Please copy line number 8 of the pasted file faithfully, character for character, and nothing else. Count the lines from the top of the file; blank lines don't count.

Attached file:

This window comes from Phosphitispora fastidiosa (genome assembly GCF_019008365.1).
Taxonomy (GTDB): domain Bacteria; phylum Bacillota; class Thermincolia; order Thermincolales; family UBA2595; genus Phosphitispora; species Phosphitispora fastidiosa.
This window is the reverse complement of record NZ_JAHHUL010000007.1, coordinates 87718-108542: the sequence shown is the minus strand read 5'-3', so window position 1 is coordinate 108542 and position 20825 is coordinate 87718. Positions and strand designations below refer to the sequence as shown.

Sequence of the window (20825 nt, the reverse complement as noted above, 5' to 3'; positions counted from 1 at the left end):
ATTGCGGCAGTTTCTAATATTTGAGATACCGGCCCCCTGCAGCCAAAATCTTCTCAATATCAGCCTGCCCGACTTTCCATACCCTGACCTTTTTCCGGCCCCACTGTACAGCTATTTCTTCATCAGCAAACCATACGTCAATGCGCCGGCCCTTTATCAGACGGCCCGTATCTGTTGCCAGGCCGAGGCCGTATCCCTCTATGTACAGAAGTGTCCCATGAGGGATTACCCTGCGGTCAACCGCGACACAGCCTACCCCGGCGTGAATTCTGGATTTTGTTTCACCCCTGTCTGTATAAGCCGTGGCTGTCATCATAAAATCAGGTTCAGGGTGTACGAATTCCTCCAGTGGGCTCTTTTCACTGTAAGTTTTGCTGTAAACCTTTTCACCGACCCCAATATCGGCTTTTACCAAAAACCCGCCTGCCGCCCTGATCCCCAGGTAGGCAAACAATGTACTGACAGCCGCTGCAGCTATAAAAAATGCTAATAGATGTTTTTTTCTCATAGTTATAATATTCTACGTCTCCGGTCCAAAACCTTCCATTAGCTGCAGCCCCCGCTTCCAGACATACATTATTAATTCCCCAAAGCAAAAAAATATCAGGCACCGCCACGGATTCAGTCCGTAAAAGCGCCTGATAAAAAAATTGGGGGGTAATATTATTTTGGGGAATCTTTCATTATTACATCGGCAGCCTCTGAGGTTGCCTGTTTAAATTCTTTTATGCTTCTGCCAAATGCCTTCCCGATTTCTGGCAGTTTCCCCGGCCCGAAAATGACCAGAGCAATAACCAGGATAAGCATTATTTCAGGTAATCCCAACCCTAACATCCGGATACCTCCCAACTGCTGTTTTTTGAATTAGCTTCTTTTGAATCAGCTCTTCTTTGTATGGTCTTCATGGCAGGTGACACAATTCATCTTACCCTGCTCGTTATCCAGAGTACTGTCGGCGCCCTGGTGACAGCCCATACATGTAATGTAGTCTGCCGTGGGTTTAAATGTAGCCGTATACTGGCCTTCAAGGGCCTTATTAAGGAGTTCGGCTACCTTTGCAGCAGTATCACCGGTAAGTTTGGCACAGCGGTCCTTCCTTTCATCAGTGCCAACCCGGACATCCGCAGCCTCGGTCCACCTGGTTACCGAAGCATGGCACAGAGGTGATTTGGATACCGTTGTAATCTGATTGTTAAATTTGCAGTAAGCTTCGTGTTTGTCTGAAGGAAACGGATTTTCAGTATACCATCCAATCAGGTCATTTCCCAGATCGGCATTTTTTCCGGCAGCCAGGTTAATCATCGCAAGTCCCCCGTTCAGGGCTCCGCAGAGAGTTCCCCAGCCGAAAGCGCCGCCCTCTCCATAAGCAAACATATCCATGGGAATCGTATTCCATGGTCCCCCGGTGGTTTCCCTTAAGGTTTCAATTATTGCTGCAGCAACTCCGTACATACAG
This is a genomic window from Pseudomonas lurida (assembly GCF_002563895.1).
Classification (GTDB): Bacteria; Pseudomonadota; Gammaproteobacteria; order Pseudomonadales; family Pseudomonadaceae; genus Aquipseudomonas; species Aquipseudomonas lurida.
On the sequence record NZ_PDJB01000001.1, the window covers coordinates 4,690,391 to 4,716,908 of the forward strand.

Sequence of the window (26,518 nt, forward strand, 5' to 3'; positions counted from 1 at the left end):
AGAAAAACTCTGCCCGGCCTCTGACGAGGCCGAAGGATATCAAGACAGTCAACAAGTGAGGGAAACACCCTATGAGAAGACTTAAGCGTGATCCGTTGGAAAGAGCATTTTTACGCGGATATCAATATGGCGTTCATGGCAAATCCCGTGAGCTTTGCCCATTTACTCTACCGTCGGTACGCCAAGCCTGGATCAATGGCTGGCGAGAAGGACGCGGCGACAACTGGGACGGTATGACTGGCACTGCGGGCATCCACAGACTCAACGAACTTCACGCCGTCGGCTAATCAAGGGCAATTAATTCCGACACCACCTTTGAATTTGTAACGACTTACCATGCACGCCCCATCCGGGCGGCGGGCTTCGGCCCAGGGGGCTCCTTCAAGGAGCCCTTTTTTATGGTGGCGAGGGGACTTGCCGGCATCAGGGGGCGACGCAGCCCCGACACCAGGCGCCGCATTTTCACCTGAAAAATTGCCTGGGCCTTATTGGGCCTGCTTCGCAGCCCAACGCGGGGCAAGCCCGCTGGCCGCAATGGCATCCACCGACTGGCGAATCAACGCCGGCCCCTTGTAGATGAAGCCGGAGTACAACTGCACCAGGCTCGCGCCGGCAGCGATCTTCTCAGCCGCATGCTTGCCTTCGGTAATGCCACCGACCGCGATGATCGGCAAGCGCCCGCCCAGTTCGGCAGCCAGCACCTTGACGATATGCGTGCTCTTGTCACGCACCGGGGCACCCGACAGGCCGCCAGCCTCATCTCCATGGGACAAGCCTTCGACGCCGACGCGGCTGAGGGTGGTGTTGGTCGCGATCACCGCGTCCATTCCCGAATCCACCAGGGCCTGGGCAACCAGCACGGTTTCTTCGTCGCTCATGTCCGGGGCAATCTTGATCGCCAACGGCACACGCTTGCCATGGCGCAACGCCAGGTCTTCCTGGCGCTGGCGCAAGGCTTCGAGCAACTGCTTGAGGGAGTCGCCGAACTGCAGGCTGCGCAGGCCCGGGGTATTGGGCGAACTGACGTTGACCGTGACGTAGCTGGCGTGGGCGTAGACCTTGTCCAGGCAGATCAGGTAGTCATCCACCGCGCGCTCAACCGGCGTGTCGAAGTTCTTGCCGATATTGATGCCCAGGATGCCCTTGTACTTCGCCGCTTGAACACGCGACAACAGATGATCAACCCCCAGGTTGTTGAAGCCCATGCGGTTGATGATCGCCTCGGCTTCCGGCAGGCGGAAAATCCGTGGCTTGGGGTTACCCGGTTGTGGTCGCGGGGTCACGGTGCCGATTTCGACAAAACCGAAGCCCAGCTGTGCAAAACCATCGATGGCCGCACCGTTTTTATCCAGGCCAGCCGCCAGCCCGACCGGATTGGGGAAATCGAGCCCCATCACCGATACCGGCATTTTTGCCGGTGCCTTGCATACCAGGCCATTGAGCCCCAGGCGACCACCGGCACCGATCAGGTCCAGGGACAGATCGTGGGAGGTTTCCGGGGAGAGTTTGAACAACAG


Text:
On the sequence record NZ_PDJB01000001.1, the window covers coordinates 4,690,391 to 4,716,908 of the forward strand.